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Thursday, August 23, 2012 - Page updated at 07:00 p.m.
Curiosity rover takes first short spin around Mars
By KENNETH CHANG
The New York Times
It was a modest test drive: moving forward 15 feet, turning in place 120 degrees, then backing up about 8 feet. The entire trip took about 16 minutes, with most of the time spent stopped as cameras took photographs of the progress.
But for the team behind Curiosity, the six-wheeled NASA rover that landed on Mars 17 days ago, the first tracks in the dust Wednesday were an exciting milestone.
"It couldn't be more important," Peter Theisinger, the mission's project manager, said at a post-drive news conference. "I mean, we built a rover. So unless the rover roves, we really haven't accomplished anything."
Curiosity is to spend at least a couple of years roving through a 96-mile-wide crater and up a 3.4-mile-high mountain at the center of the crater, exploring for signs that early Mars could have been habitable for microbial life.
But that journey of miles started with a roll of a few feet away from Bradbury Landing, where Curiosity set down Aug. 6. NASA said Wednesday that the spot had been named for Ray Bradbury, the author of "The Martian Chronicles" and other influential science-fiction novels, who died in June. He would have turned 92 Wednesday.
Recently, Curiosity has been busy with other exercises, like vaporizing Martian rocks and seeing what they are made of (basalt, apparently, or something similar). On Sunday, the rover fired a laser instrument for the first time, hitting a rock with 30 bursts in 10 seconds and analyzing the atomic makeup from the resulting flashes of light.
On Monday, it flexed its arm. On Tuesday, it wiggled its four corner wheels in preparation for the drive.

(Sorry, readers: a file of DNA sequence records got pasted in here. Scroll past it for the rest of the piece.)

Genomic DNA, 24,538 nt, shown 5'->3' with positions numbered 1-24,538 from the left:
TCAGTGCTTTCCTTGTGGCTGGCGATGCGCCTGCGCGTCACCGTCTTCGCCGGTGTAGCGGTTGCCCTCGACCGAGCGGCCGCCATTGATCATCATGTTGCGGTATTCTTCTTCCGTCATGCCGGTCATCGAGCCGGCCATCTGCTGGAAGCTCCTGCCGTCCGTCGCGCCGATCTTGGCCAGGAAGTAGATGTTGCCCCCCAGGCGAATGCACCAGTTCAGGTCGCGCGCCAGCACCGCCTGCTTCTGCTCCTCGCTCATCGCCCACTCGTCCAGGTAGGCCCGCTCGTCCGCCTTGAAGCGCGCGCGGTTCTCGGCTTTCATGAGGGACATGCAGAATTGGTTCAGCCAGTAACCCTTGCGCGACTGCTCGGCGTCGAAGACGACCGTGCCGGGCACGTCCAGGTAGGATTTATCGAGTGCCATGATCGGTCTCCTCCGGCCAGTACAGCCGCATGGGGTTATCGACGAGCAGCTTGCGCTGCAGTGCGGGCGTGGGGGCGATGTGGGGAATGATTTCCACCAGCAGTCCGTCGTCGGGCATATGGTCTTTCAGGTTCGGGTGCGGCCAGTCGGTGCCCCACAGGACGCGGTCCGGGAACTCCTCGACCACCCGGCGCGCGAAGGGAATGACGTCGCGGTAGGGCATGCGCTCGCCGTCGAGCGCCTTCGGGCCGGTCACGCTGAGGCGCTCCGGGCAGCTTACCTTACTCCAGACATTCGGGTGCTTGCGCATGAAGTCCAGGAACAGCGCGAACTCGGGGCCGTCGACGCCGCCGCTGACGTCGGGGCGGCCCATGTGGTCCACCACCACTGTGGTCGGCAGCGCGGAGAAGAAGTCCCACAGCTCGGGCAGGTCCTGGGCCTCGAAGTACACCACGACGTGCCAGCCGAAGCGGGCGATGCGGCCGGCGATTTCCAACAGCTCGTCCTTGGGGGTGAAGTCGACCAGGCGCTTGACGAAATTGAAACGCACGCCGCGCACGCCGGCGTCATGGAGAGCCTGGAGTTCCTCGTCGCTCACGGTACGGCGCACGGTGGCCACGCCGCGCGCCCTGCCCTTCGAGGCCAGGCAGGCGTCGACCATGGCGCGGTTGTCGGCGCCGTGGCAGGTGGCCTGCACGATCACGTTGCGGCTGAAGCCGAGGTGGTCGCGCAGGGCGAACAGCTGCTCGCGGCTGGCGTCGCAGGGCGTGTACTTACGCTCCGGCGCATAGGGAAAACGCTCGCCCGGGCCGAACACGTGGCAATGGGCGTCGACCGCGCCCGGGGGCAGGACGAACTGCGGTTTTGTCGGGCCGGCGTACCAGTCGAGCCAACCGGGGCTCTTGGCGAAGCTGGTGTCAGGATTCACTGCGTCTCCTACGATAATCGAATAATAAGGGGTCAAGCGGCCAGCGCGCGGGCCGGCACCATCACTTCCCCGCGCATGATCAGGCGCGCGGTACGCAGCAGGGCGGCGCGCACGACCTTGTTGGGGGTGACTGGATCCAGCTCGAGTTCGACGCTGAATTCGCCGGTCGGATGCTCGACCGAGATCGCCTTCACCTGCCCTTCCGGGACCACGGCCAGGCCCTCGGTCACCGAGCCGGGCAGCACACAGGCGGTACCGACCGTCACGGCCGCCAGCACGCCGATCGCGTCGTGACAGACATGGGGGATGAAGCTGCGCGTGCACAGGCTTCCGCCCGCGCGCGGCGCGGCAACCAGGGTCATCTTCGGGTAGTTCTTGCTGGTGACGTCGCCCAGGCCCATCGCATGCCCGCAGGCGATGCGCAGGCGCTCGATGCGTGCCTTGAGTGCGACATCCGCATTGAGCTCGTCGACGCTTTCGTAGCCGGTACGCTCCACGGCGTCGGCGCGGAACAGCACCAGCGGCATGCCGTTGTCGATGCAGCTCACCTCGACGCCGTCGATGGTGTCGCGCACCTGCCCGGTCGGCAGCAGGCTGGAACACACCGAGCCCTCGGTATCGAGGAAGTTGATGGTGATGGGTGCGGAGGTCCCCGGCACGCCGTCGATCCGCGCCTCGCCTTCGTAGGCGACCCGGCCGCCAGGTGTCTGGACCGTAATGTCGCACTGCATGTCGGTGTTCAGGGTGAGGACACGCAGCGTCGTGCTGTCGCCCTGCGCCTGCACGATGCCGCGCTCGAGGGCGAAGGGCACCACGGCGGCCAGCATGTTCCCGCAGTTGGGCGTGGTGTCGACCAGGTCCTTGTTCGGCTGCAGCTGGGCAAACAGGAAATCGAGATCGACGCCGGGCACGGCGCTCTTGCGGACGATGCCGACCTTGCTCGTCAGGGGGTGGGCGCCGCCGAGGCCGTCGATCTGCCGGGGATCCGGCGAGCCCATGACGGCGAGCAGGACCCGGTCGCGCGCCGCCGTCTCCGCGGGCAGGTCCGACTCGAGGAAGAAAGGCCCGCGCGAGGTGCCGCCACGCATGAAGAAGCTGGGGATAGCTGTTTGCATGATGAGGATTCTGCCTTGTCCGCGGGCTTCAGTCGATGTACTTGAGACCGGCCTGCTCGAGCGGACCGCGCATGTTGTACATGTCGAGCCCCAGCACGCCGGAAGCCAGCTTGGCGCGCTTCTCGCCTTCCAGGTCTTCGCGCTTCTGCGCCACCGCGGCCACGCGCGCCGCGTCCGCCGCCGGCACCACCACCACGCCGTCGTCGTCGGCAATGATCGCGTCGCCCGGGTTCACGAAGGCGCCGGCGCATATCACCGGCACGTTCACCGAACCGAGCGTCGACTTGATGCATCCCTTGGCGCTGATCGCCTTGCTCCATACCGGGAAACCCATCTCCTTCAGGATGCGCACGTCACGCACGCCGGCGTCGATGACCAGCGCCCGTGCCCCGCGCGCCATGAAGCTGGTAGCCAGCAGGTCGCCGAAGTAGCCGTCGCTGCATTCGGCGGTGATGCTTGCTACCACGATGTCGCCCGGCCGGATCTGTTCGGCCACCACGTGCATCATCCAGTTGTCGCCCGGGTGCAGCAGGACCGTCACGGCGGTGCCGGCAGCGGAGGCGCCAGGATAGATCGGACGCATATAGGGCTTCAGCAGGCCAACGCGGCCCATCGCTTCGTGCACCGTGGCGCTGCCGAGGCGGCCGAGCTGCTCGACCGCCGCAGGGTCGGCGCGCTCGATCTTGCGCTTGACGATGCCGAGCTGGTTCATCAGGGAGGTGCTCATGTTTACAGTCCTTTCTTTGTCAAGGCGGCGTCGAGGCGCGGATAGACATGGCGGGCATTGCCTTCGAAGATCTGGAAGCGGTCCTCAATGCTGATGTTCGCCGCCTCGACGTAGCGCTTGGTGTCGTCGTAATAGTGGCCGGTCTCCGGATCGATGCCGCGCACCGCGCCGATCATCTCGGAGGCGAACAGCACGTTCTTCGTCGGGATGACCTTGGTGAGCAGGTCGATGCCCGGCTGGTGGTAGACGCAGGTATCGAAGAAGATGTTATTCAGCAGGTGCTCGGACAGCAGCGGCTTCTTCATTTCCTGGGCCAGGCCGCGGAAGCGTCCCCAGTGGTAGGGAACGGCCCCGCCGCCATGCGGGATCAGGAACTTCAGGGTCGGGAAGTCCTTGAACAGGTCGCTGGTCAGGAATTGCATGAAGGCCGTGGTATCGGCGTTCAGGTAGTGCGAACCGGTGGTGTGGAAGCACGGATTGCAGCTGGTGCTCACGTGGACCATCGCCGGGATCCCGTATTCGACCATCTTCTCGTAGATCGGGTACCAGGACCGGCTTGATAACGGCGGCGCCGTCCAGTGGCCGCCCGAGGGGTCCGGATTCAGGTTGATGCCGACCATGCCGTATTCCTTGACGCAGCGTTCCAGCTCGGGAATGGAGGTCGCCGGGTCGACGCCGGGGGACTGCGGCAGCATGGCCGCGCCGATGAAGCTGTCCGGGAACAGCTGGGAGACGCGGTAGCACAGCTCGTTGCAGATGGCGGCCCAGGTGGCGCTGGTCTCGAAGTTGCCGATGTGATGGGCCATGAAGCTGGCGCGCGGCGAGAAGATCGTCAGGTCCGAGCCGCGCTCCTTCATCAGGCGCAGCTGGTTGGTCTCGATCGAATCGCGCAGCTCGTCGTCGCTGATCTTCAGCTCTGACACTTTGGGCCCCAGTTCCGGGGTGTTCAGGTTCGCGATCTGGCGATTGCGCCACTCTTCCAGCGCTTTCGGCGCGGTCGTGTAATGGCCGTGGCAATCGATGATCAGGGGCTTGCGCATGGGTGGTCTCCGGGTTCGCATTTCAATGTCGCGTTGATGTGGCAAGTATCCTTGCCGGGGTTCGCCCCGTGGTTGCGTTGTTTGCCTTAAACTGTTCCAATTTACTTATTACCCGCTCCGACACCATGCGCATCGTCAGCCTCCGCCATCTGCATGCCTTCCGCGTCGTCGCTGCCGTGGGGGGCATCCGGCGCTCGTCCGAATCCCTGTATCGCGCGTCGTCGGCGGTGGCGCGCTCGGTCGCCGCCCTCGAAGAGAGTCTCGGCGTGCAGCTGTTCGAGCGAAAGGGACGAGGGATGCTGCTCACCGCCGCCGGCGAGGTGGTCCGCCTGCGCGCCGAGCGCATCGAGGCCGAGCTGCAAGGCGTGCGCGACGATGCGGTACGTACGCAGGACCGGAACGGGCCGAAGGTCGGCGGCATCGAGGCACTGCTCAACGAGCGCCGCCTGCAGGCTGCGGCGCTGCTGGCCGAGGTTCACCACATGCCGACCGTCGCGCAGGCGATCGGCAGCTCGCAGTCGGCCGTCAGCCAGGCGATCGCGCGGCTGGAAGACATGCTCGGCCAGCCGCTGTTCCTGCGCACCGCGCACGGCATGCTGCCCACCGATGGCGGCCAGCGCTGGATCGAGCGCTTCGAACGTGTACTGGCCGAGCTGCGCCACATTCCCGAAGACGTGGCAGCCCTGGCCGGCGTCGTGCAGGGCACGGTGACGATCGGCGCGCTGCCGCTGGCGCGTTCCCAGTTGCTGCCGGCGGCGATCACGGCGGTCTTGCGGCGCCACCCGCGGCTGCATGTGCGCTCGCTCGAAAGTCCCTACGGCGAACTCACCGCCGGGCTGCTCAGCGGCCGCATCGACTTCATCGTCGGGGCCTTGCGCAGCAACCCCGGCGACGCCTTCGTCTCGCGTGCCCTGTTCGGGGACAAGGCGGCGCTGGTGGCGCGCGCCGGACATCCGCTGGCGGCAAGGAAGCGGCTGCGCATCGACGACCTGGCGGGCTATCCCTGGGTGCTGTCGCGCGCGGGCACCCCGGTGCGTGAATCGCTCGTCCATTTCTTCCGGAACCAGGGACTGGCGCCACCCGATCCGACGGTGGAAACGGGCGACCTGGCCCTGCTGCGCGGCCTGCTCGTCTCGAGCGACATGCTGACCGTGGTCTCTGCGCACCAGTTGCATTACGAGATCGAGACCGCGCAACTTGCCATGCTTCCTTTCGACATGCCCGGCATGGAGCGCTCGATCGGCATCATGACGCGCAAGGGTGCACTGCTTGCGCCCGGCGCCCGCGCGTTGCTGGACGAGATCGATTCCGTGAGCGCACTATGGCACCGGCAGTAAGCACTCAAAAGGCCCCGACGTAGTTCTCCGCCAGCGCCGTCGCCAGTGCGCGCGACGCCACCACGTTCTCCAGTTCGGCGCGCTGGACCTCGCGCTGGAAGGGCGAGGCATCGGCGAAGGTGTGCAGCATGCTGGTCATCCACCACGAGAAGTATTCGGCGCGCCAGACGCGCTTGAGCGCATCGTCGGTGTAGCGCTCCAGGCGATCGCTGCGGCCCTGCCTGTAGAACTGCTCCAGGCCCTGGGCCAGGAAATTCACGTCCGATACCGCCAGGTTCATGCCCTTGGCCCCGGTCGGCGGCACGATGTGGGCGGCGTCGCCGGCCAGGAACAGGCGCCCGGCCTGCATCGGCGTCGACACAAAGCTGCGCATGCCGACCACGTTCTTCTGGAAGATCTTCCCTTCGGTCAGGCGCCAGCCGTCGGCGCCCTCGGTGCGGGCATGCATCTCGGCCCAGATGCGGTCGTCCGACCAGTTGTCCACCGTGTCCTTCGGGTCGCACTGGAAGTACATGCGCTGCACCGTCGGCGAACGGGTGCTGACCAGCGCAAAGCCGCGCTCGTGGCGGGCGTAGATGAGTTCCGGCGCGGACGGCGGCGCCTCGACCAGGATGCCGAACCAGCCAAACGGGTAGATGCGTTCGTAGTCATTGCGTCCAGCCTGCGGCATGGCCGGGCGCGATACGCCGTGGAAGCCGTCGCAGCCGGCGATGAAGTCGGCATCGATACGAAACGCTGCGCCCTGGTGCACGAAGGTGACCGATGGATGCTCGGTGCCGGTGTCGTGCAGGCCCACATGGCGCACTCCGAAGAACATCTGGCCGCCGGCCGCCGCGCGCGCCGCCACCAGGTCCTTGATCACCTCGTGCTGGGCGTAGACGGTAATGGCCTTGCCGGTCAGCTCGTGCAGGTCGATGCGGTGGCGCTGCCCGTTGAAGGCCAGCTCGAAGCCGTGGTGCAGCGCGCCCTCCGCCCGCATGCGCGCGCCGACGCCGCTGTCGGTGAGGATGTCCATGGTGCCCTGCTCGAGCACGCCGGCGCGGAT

"Everything has been going extremely well," Theisinger said. "Really extremely well."
Having succeeded at rock-zapping Sunday, scientists turned the laser, which was developed at Los Alamos National Laboratory, to vaporize small bits at six more locations. So far, most of the rocks appear to be a type, common on Mars, that forms from the rapid cooling of lava.
Another instrument, provided by Russia, has started firing neutrons into the soil to look for hydrogen, which would point to the presence of water. The rover also has gradually started science observations.
So far, the only broken piece has been a wind sensor that may have been knocked out by rocks kicked up during the landing, NASA said. A second wind sensor is working properly, as is the rest of the rover's weather station, which was contributed by Spain.
The station has measured swings in air temperature from minus-103 degrees to 28 degrees Fahrenheit. Swings in ground temperatures have been even greater, from minus-132 degrees to 37 degrees.
During the next week, as more instruments are checked out, Curiosity may conduct its first analysis of the makeup of the Martian atmosphere. When that is complete, it is to head to its first destination, called Glenelg, where three types of terrain appear to intersect.
At first, Curiosity will move only about 30 feet at a time. As its engineers gain experience, the drives will stretch to longer than the length of a football field, relying on the rover's ability to navigate for itself.
Theisinger, the project manager, cautioned that the early successes did not ensure future ones; so far, the mission has checked off only two of its primary goals, to launch on time and to land on Mars.
"We've got a long way to go before this mission meets its full potential," he said. "But the fact we haven't had any early problem is, in fact, fantastic."
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